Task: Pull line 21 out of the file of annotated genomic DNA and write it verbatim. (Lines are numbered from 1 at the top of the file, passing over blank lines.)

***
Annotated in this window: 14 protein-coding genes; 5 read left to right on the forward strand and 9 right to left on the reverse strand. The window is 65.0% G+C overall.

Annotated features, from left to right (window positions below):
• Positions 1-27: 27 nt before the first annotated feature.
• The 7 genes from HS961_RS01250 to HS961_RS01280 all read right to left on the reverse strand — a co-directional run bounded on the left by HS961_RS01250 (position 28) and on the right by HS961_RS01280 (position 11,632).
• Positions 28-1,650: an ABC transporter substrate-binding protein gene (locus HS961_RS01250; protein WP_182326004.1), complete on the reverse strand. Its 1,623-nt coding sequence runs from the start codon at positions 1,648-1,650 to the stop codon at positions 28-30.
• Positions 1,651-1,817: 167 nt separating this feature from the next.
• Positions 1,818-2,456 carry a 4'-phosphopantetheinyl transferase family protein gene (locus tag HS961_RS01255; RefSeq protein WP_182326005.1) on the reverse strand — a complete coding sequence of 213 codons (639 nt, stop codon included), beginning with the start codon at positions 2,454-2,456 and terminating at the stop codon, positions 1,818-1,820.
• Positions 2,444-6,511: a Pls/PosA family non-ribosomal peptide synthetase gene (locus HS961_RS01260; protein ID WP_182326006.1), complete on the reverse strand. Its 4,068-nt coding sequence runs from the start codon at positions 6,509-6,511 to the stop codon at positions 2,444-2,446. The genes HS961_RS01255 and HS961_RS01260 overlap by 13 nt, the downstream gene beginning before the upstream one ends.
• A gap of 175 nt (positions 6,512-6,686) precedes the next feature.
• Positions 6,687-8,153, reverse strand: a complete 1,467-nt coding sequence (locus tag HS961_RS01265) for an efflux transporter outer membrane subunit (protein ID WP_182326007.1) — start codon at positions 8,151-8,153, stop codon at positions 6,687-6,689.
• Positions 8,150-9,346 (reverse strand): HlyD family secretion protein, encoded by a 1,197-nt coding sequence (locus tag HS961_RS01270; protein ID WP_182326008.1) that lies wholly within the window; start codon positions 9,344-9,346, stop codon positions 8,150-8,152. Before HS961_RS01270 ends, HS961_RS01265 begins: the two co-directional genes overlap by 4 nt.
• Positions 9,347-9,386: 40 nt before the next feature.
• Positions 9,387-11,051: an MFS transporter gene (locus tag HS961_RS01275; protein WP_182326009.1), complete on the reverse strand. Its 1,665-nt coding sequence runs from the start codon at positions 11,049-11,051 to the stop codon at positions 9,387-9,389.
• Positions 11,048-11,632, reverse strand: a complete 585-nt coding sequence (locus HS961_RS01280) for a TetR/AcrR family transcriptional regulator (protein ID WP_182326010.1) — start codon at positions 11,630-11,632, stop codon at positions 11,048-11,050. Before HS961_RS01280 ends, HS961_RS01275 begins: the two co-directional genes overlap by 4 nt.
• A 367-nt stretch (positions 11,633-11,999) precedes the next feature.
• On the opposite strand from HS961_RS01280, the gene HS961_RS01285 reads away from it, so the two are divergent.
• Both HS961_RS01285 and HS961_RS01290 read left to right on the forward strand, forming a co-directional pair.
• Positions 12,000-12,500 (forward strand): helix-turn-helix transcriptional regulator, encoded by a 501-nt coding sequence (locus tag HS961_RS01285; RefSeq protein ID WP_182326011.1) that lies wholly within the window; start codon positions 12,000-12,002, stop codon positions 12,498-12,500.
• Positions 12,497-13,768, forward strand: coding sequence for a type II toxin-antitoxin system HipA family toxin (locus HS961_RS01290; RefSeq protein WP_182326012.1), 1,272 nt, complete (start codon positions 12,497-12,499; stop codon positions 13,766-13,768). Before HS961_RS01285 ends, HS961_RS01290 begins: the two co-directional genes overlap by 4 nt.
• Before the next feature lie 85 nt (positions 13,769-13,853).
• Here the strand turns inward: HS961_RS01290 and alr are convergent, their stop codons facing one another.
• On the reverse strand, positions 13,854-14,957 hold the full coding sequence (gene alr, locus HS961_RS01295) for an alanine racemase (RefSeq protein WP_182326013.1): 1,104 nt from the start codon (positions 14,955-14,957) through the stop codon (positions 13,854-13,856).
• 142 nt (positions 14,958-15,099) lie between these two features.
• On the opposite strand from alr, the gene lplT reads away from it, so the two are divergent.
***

• Here the strand turns inward: HS961_RS01290 and alr are convergent, their stop codons facing one another.